Venezuelan President Nicolas Maduro said Thursday that he will re-evaluate relations with Spain in light of this week's incident involving Bolivian head of state Evo Morales' plane, which had to divert to Vienna after several western European countries barred the flight from their airspace.

"What Spain's government did is disgraceful, trying to search the aircraft of a South American president," Maduro said in Caracas on his return from an official trip to Russia and Belarus.

"What does that Prime Minister (Mariano) Rajoy believe, that we South Americans are your slaves?," the Venezuelan leader said.

Morales did not arrive back in Bolivia until shortly before midnight Wednesday, more than 24 hours after he left Moscow, where he attended a conference of gas-exporting nations.

The Bolivian presidential aircraft spent 13 hours on the ground in Vienna as Austrian authorities searched the plane for former U.S. intelligence contractor Edward Snowden, who has released documents exposing Washington's massive surveillance of global telephonic and Internet communications.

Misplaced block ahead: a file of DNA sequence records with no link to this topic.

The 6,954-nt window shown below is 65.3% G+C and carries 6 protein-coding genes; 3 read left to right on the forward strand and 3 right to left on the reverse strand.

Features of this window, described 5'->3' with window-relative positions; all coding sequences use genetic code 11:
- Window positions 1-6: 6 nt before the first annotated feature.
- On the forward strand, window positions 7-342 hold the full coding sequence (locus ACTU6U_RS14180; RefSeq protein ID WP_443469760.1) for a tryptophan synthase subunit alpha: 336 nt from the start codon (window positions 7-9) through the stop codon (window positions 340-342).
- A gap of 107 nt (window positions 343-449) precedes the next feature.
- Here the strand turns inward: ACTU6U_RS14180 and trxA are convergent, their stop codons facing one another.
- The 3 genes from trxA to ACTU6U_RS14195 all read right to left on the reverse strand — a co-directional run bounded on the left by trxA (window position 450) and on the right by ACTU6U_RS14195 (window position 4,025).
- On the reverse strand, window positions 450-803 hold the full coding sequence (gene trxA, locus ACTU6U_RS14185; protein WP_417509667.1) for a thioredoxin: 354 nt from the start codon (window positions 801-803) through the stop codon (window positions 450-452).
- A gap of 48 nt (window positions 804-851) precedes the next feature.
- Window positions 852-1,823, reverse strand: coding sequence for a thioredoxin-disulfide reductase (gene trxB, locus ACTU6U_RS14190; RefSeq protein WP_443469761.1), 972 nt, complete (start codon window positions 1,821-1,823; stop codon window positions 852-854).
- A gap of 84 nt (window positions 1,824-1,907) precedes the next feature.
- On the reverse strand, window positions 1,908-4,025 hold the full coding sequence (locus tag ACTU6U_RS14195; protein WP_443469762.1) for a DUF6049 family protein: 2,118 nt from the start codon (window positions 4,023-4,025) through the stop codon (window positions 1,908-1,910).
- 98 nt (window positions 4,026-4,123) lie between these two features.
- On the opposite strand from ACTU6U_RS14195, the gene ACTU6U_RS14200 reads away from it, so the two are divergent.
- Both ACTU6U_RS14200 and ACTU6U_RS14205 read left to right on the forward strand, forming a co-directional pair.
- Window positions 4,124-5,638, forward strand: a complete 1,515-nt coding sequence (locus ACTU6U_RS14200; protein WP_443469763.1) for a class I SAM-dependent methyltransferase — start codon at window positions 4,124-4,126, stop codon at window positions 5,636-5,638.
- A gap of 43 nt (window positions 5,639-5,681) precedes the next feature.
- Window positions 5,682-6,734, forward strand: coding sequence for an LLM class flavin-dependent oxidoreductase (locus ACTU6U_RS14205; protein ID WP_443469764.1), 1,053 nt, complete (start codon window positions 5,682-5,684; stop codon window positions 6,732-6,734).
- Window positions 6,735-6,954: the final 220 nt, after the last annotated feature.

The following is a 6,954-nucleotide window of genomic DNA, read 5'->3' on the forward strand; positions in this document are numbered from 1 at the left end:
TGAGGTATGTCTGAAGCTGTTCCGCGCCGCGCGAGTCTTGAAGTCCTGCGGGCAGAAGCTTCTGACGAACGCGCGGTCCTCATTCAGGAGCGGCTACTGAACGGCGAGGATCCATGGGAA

The diversion to Vienna came after Portugal, France and Italy barred Morales' plane from their airspace, apparently on suspicion that Snowden was onboard.

Snowden has been stuck in the transit area at Moscow's Sheremetyevo International Airport since June 23 as one country after another rejected his request for asylum.

Washington, which is charging Snowden under the 1917 Espionage Act, revoked his U.S. passport, leaving him unable to board a commercial flight unless some other government provides him with travel documents.

Bolivian officials said Spain initially granted permission for Morales' plane to land for refueling, but later revoked the authorization.

Spanish Foreign Minister Jose Manuel Garcia-Margallo said Wednesday that there was "no prohibition" on the Bolivian plane's entering Spain's airspace.

"We are going to evaluate our relations with the government of Spain, not with the people of Spain," Maduro said Thursday. "The people of Spain have shown solidarity with Evo Morales and solidarity with Snowden." EFE